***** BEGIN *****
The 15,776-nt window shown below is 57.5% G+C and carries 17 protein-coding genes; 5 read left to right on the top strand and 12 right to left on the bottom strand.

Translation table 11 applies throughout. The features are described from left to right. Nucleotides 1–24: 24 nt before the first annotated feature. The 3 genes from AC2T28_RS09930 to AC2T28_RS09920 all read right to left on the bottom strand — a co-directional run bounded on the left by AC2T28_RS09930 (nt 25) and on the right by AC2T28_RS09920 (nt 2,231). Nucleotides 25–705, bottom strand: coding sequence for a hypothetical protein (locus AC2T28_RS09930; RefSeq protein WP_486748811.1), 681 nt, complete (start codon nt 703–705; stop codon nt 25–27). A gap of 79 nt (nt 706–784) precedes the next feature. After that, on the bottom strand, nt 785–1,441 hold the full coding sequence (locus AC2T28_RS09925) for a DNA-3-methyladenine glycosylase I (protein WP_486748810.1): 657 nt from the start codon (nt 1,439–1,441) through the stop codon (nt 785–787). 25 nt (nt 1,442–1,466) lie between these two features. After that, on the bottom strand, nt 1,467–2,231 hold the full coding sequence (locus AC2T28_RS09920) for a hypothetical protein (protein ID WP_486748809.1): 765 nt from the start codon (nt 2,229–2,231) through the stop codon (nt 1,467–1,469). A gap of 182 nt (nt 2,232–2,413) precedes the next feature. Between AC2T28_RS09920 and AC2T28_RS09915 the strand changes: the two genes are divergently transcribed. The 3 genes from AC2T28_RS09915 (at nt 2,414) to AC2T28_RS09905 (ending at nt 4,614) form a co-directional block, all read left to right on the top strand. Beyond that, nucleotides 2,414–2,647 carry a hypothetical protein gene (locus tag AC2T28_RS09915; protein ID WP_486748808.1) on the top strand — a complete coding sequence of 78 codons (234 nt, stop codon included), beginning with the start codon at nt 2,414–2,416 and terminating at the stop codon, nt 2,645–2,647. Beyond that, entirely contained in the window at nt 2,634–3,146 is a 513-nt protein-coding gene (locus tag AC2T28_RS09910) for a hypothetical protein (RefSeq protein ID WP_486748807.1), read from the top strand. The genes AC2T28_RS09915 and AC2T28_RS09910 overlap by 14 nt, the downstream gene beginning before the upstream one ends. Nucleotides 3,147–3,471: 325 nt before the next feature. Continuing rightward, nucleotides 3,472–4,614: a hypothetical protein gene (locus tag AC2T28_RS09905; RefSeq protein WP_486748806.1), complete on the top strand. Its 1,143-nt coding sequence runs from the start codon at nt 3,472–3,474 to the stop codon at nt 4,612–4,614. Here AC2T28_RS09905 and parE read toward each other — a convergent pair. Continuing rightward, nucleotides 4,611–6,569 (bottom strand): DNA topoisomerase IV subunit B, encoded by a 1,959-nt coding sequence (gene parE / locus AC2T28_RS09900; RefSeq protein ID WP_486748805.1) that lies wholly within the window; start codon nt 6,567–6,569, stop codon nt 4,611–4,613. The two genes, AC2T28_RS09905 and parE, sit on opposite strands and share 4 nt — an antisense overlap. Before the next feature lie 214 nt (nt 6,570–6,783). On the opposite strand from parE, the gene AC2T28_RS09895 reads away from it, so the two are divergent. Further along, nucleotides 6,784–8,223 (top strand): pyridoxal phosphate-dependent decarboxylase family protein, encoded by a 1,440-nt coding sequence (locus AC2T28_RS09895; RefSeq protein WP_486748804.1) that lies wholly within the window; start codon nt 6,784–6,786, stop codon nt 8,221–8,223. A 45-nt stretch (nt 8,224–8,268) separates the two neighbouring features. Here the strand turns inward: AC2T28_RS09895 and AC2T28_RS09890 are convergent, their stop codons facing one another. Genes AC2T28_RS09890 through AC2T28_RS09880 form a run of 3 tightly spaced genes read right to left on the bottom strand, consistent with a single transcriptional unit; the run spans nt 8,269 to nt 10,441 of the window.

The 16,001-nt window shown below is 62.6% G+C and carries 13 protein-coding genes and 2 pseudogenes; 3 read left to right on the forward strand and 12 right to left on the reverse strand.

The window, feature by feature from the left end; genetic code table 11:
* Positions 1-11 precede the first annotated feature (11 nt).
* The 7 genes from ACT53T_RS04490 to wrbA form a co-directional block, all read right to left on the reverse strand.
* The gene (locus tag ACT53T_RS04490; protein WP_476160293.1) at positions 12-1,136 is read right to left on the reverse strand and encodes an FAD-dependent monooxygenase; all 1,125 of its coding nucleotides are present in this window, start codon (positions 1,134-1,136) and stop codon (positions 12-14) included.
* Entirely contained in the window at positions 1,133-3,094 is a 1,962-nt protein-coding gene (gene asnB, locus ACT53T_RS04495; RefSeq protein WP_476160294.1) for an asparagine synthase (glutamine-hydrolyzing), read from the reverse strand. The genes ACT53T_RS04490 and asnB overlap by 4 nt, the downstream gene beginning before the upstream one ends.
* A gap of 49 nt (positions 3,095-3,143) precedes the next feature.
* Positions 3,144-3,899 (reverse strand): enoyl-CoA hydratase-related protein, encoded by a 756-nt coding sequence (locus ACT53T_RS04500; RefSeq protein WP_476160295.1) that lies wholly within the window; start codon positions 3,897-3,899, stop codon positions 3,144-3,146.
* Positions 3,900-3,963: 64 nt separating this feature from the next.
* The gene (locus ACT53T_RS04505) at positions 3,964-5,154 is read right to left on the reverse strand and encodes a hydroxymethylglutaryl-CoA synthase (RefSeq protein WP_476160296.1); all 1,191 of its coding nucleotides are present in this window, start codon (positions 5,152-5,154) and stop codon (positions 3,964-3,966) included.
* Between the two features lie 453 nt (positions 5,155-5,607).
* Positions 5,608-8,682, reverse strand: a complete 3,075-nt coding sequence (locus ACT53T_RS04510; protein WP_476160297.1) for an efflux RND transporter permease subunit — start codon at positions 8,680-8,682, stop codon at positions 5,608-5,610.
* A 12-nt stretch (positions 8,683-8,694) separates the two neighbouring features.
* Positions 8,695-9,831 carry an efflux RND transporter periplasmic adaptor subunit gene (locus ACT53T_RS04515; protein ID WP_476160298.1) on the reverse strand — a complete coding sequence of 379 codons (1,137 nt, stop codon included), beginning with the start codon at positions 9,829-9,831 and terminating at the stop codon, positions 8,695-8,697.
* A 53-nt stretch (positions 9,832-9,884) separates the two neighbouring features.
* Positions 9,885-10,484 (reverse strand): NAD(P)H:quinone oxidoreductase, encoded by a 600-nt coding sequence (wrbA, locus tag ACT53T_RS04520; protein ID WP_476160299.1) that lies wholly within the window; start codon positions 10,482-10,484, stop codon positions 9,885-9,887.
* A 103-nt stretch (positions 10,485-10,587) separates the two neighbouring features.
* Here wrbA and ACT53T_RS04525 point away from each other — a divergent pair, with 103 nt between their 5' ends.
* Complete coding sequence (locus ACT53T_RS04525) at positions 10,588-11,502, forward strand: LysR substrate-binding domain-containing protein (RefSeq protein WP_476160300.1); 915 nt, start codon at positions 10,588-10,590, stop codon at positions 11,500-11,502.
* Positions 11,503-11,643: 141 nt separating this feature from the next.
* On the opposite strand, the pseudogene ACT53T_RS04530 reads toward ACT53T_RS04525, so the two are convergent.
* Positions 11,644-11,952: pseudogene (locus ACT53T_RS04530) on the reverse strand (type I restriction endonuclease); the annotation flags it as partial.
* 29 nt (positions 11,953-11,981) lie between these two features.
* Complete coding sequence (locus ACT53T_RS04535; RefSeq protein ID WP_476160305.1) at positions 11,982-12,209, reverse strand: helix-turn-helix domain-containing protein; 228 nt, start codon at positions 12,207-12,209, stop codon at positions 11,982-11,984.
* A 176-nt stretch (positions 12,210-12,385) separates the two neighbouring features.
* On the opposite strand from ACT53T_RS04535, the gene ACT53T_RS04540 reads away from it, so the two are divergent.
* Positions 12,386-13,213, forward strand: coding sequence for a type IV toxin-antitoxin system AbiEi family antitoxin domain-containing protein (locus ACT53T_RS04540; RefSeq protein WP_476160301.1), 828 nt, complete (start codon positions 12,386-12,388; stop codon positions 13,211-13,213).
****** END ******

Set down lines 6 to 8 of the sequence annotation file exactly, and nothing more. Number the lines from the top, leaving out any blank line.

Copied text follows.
* The 7 genes from ACT53T_RS04490 to wrbA form a co-directional block, all read right to left on the reverse strand.
* The gene (locus tag ACT53T_RS04490; protein WP_476160293.1) at positions 12-1,136 is read right to left on the reverse strand and encodes an FAD-dependent monooxygenase; all 1,125 of its coding nucleotides are present in this window, start codon (positions 1,134-1,136) and stop codon (positions 12-14) included.
* Entirely contained in the window at positions 1,133-3,094 is a 1,962-nt protein-coding gene (gene asnB, locus ACT53T_RS04495; RefSeq protein WP_476160294.1) for an asparagine synthase (glutamine-hydrolyzing), read from the reverse strand. The genes ACT53T_RS04490 and asnB overlap by 4 nt, the downstream gene beginning before the upstream one ends.